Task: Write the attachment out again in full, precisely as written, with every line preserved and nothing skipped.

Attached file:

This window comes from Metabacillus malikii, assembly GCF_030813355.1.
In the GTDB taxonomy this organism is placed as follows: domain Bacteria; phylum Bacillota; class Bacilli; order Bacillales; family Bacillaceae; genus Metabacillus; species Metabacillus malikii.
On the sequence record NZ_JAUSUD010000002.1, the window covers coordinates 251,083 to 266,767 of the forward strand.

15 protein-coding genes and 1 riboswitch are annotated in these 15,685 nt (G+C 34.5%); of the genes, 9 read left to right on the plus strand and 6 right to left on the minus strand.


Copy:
This window comes from Metabacillus malikii, assembly GCF_030813355.1.
In the GTDB taxonomy this organism is placed as follows: domain Bacteria; phylum Bacillota; class Bacilli; order Bacillales; family Bacillaceae; genus Metabacillus; species Metabacillus malikii.
On the sequence record NZ_JAUSUD010000002.1, the window covers coordinates 251,083 to 266,767 of the forward strand.

15 protein-coding genes and 1 riboswitch are annotated in these 15,685 nt (G+C 34.5%); of the genes, 9 read left to right on the plus strand and 6 right to left on the minus strand.